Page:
I just received my latest copy of the “Bird Conservation Tip Sheet” from the American Bird Conservancy (ABC) and there’s a very interesting piece in it about the harmful effects of light pollution on migratory birds. Check this out — I think you’re going to be very surprised.
States & communities tackle light pollution harmful to migratory birds:
Communities are starting to attack the problem of light pollution (http://www.abcbirds.org/newsandreports/stories/080923.html), which is harmful to migratory birds, through voluntary programs and also through legislation.
Inspired by Audubon Minnesota’s voluntary Lights Out program (http://www.abcbirds.org/newsandreports/stories/080225_collisions.html), the state of Minnesota recently enacted a law requiring all state-owned and leased buildings (totaling more than 5,000) to turn off their lights after midnight during spring and fall migration seasons. ABC is currently working with the San Francisco Board of Supervisors, which is considering an ordinance requiring all commercial buildings to turn off lights after 9 pm, or one hour after the close of regular business.
Detroit Audubon’s Project Safe Passage inspired Michigan Governor Jennifer Granholm to proclaim spring and fall migration periods as Safe Passage Great Lakes Days in Michigan, since 2006. This March, the Michigan House of Representatives passed HR 31, a resolution to encourage the Michigan Department of Natural Resources and the Michigan Public Service Commission to promote Project Safe Passage.
Arizona was the first state to take action to address this problem in 1989. Cities and counties in northern Arizona, which has a significant tourism industry based on astronomy and star gazing, passed the first legislation in the United States to reduce “skyglow.” Chicago started the first voluntary Lights Out project in the United States, spurred by increasing bird mortality caused by the growing number of tall buildings. Now, all tall buildings in the downtown area dim lights for five months each year, saving an estimated 10,000 birds annually, as well as significant amounts of electricity.
“Many people didn’t understand why the birds were dying. Once they learned it was due to the lights, they were happy to help,” said Linda Day Harrison, President of BW Phillips Realty Partners, and a member of the Building Owners and Managers Association of Chicago. Lights Out programs now exist in many cities, including Toronto, Houston, Minneapolis/St. Paul, Indianapolis, and Boston.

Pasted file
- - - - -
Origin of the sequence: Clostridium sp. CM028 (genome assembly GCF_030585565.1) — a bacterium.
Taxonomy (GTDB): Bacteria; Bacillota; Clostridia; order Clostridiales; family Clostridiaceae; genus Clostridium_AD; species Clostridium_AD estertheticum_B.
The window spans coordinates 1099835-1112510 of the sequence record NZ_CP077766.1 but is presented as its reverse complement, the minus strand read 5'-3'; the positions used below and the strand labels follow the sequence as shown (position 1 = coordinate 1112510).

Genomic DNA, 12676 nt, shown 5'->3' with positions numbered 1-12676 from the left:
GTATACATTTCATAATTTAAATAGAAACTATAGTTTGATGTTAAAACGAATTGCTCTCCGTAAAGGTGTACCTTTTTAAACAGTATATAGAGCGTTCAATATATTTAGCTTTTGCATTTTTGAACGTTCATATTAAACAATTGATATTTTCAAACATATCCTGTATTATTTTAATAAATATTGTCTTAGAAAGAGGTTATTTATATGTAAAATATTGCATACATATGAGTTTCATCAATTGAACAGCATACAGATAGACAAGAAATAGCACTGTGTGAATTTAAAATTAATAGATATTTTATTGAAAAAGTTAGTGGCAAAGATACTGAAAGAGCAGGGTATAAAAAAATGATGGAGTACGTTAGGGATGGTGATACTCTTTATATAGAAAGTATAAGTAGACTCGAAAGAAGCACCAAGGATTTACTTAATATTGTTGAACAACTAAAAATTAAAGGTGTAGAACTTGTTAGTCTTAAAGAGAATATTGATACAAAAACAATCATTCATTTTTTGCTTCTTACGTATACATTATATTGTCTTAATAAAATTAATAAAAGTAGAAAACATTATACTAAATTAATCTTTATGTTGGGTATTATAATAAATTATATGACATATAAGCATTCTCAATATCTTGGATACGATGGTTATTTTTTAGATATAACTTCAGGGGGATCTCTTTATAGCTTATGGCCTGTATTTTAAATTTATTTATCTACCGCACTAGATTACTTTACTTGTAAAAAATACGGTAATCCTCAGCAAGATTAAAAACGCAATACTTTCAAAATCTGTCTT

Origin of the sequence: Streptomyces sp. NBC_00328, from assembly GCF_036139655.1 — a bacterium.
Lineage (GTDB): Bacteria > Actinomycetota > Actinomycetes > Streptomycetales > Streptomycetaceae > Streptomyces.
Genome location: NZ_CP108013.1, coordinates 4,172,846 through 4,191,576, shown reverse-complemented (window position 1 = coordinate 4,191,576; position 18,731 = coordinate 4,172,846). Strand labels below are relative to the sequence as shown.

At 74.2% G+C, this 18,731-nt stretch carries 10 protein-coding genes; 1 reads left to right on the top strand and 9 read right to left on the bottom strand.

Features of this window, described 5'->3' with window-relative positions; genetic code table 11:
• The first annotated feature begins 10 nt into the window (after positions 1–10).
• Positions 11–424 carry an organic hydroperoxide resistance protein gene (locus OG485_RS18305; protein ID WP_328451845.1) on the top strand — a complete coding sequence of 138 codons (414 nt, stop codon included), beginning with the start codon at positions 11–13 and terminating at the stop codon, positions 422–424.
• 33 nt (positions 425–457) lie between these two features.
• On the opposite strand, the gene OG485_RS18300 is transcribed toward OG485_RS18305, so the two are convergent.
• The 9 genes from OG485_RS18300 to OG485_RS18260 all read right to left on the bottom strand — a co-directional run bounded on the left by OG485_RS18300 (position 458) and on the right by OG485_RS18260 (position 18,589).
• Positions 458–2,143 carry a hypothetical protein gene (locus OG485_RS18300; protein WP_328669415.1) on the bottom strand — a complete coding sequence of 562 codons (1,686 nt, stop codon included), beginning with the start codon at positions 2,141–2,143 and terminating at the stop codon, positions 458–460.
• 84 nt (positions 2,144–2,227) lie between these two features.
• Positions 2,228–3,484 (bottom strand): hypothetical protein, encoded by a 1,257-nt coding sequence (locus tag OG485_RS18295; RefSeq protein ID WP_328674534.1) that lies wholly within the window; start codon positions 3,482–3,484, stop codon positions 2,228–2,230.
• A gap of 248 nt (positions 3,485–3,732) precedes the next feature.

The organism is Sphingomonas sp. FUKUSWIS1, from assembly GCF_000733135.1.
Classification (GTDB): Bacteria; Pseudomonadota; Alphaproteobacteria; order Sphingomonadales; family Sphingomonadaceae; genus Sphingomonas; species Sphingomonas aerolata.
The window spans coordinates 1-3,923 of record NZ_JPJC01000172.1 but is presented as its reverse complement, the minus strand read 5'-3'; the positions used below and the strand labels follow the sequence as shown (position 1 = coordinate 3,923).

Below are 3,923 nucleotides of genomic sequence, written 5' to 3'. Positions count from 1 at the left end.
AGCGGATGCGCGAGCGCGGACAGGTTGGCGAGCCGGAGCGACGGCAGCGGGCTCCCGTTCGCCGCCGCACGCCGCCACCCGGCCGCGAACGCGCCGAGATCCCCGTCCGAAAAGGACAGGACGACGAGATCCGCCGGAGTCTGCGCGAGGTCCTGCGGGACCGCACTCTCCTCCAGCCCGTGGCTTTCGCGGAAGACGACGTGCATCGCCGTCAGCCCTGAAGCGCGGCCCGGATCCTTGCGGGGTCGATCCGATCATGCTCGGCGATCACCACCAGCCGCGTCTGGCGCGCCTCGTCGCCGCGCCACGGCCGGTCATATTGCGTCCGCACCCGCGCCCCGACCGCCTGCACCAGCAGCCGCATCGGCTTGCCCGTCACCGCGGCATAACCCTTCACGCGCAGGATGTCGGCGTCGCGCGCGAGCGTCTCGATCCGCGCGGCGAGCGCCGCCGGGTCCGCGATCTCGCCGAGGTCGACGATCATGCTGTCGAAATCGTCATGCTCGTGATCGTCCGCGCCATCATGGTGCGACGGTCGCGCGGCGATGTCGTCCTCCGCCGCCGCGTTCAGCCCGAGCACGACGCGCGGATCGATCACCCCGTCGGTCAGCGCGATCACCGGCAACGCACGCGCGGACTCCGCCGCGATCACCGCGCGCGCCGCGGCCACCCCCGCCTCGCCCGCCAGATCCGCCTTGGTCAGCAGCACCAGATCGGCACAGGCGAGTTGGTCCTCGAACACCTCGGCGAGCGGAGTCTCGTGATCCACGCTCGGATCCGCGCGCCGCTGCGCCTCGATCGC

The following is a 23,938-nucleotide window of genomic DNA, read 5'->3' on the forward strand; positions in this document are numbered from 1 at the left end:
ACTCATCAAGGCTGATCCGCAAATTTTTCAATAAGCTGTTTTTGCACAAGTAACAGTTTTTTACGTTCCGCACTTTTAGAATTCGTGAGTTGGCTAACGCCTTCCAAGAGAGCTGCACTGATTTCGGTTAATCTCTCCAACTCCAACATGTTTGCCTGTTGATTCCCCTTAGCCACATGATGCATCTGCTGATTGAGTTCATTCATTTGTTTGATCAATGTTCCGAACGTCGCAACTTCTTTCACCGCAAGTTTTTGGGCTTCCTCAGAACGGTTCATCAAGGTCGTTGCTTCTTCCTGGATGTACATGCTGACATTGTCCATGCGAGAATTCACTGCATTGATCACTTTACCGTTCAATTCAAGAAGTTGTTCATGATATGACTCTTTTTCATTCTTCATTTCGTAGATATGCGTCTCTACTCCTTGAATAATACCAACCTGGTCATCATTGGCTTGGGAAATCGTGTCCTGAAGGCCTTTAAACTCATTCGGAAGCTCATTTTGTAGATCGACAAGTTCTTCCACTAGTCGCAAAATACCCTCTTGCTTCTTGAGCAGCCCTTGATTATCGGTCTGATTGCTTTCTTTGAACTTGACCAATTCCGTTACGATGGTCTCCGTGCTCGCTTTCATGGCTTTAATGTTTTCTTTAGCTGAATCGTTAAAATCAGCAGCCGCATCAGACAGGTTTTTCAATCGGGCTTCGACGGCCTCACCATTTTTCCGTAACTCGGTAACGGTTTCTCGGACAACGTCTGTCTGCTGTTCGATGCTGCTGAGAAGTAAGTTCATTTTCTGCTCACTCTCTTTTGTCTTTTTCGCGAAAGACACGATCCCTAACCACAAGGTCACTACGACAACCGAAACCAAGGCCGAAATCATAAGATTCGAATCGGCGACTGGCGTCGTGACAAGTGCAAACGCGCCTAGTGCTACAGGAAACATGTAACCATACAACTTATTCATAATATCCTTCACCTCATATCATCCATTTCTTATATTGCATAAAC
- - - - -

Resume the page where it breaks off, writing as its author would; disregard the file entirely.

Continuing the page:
Skyglow, also called light waste or light pollution, is light which is carelessly or deliberately emitted upwards from poorly aimed or badly designed lamps. This unnecessary lighting is responsible for an array of problems, including the deaths of thousands of migrating birds each year.
Many bird species migrate at night, orienting to stars and the Earth’s magnetic field. Artificial lights can confuse the migrants, particularly on overcast nights when stars are not visible and birds fly low. Birds in large numbers will circle buildings, towers, and other lighted structures until they collide (http://www.abcbirds.org/conservationissues/threats/collisions.html) with the structure or each other, or drop from exhaustion. To compound the problem, some lights used to mark towers and bridges for airplane navigation were recently shown to also disrupt birds’ magnetic orientation – a double whammy.
We hope that these examples of communities taking action will inspire similar efforts across the country, until Lights Out is no longer the exception but the rule. The popularity of the Earth Hour anti-global warming campaign http://www.earthhour.org raises the possibility that global efforts to save energy could also save millions of birds. For more information, contact Christine Sheppard, ABC, email@example.com.
Anything you can do to help turn out the lights in your area is much appreciated. Thanks for caring. /Gary